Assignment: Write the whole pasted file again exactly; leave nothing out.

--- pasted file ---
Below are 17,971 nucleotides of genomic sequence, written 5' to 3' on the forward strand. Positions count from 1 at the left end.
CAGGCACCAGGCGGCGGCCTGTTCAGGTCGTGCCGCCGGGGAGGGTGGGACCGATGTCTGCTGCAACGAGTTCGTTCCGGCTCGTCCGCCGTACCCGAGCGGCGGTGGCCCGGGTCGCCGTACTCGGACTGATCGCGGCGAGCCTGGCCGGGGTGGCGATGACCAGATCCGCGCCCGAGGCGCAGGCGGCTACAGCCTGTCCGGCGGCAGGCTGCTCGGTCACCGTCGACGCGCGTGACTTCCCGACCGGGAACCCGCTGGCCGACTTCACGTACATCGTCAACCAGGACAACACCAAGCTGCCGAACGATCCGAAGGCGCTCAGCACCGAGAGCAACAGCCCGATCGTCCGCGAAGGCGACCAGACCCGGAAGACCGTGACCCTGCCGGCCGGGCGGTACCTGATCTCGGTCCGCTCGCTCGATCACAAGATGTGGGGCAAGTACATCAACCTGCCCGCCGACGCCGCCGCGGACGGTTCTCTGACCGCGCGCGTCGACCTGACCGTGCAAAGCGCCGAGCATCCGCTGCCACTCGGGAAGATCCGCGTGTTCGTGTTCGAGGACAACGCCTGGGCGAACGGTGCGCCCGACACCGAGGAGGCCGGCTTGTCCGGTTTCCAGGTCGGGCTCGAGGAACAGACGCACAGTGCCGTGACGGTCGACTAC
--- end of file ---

Below are 17,971 nucleotides of genomic sequence, written 5' to 3' on the forward strand. Positions count from 1 at the left end.
CAGGCACCAGGCGGCGGCCTGTTCAGGTCGTGCCGCCGGGGAGGGTGGGACCGATGTCTGCTGCAACGAGTTCGTTCCGGCTCGTCCGCCGTACCCGAGCGGCGGTGGCCCGGGTCGCCGTACTCGGACTGATCGCGGCGAGCCTGGCCGGGGTGGCGATGACCAGATCCGCGCCCGAGGCGCAGGCGGCTACAGCCTGTCCGGCGGCAGGCTGCTCGGTCACCGTCGACGCGCGTGACTTCCCGACCGGGAACCCGCTGGCCGACTTCACGTACATCGTCAACCAGGACAACACCAAGCTGCCGAACGATCCGAAGGCGCTCAGCACCGAGAGCAACAGCCCGATCGTCCGCGAAGGCGACCAGACCCGGAAGACCGTGACCCTGCCGGCCGGGCGGTACCTGATCTCGGTCCGCTCGCTCGATCACAAGATGTGGGGCAAGTACATCAACCTGCCCGCCGACGCCGCCGCGGACGGTTCTCTGACCGCGCGCGTCGACCTGACCGTGCAAAGCGCCGAGCATCCGCTGCCACTCGGGAAGATCCGCGTGTTCGTGTTCGAGGACAACGCCTGGGCGAACGGTGCGCCCGACACCGAGGAGGCCGGCTTGTCCGGTTTCCAGGTCGGGCTCGAGGAACAGACGCACAGTGCCGTGACGGTCGACTAC